Independent bookstore owners are very collegial. We all understand that we need to work together to thrive. This ethos extends to the daily referral to customers of trying another indie for a desperately needed book, to helping out with events and just getting together for a drink to talk about the business of books. It’s not every day I get to feel like I’ve donned a cape and swooped in to save the day.

Yesterday morning I got a call from another bookstore owner whose store is about forty minutes away. She sounded really unhappy. (About as unhappy as I was three years ago when I was down three staffers for a huge event, and she came to the store and helped with register during the event.) I asked what was wrong and she said through a wry chuckle, “I didn’t get my Wimpy Kid books. Did you?” Today is the big release day for  Diary of a Wimpy Kid: The Long Haul. Embargoed titles now arrive so close to the release date that a missed shipment means a store won’t have books in time for an early morning release party, as my friend had planned. I hadn’t gotten any shipments yet, but I told her I would call immediately once the UPS delivery had arrived. About an hour later I could hear the groan of the hand truck’s tires as my UPS man, Bart, brought in the 11 cases of Wimpy Kid books I’d ordered. I received the books and I called my friend back.

Once I accounted for the 180 books sold to a school for our event with Jeff Kinney, and took out my photo-33special orders, I was confident that I could offer her two cases of books and still have plenty for what my customers would need. She was ecstatic. I set her 64 books aside for her. She arrived in short order to pick them up. And, in true indie fashion she showed up with presents that the whole staff could enjoy. Homemade carrot cake muffins that were big enough to be lunch and a bottle of my favorite wine (which leads me to conclude that she must have shopped locally at the wine store across the street). I shared the muffins and took the wine.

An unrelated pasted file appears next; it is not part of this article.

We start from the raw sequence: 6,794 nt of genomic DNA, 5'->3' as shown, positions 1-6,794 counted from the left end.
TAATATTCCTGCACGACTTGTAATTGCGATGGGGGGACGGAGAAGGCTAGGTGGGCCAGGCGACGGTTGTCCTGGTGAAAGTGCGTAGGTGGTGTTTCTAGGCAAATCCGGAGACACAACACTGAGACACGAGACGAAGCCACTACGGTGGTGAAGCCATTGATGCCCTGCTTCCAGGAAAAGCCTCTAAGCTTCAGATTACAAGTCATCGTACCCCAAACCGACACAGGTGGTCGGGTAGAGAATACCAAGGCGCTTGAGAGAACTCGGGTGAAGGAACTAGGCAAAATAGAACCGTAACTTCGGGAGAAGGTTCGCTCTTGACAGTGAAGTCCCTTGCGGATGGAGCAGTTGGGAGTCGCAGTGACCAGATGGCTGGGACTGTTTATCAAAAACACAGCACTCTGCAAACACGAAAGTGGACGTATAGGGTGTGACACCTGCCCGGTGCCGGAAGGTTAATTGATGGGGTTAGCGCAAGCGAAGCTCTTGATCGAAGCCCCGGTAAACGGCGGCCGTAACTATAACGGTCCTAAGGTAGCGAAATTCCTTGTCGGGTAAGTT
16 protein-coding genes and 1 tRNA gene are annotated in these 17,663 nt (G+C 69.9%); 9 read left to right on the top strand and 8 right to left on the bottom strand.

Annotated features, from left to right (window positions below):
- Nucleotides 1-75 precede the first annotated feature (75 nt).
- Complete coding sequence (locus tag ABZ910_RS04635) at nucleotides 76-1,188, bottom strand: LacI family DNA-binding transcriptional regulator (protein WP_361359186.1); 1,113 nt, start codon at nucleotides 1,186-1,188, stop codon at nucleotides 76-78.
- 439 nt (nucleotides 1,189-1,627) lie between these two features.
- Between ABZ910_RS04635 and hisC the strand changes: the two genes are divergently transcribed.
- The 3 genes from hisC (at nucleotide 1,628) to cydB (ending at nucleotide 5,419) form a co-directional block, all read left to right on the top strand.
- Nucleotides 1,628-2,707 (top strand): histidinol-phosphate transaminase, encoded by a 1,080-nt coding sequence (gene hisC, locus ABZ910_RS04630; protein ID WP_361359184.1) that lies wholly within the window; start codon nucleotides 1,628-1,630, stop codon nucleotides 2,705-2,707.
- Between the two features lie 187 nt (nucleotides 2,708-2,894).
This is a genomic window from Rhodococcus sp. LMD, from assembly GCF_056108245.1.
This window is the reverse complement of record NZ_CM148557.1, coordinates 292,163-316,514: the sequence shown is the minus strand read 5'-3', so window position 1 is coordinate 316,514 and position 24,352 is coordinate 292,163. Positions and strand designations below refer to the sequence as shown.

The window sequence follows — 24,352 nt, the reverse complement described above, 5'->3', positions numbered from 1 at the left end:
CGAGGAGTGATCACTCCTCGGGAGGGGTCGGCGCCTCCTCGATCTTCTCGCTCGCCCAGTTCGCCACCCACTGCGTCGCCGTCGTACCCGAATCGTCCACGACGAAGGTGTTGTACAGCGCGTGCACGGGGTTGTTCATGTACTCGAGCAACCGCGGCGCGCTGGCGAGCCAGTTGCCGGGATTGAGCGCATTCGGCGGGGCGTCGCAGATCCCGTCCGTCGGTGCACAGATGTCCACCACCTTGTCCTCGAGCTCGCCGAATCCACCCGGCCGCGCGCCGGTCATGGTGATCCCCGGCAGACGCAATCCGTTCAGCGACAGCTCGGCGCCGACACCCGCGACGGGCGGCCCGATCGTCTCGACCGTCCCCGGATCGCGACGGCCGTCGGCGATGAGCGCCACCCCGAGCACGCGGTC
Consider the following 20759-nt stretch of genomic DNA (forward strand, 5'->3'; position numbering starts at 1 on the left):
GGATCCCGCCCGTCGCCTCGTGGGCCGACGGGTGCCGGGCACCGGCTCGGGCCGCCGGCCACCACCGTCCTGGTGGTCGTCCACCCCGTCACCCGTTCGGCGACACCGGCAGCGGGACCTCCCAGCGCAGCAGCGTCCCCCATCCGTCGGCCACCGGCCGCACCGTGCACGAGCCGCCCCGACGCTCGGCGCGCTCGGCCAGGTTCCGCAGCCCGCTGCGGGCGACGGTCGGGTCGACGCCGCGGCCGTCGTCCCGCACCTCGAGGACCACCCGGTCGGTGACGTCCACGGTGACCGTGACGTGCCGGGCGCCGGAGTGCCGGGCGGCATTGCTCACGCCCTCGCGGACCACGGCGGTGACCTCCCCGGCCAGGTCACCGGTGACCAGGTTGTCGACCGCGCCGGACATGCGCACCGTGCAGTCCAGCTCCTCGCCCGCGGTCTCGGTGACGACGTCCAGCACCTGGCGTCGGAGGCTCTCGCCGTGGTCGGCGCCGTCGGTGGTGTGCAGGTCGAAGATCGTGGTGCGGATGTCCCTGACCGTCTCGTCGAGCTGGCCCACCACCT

The books were offered at the same discount I purchased them and a check was handed off and she took the two cartons and could rest a little easier knowing that her 7 a.m. release party would actually have books. There have been times we’ve all needed help from other stores to bail us out of tough situations. Once we needed more event books ourselves when Kate DiCamillo was speaking and two local stores helped fill the gap created by a missing box of vital books. Mis-ships happen and generally it’s not a crisis, but the day before a huge release, it is. It felt good to be able to help.

And, the muffin tasted great at the end of the day with a glass of wine.

Book Designers: Aging Booksellers Cry Mercy!

Elizabeth Bluemle -- November 3rd, 2014

ISBN picFor the love of all things typographical, this is a plea to the folks who design book jackets: PLEASE choose font sizes visible to the naked middle-aged eye for your series numbers, prices, ISBNs, and any other text necessary for retailers. This goes double for the marketing info you include on ARCs — what is the use of them if we can’t actually read the intended audience, age range, price, and promotional plan jammed into that skinny strip? And series numbers on spines that are nearly invisible (either because of font size or muddy colors that blend with the rest of the spine) don’t actually serve booksellers OR readers.

As you may not be aware—living as you do amid the clear-eyed, 20-something population that comprises Manhattan’s publishing and design elite—the average age of the indie bookseller is something like 173. We cannot see 6- and 7-point ISBNs even with our reading glasses on, or while using one of those humiliating wallet magnifying cards. This makes for some comical fun when our scanner is on the fritz and customers are waiting for us to hand-enter information. Likewise, forcing booksellers to peer helplessly at a spine to figure out which book is number 6 in the Em Square Saga does not help the cause of any publisher.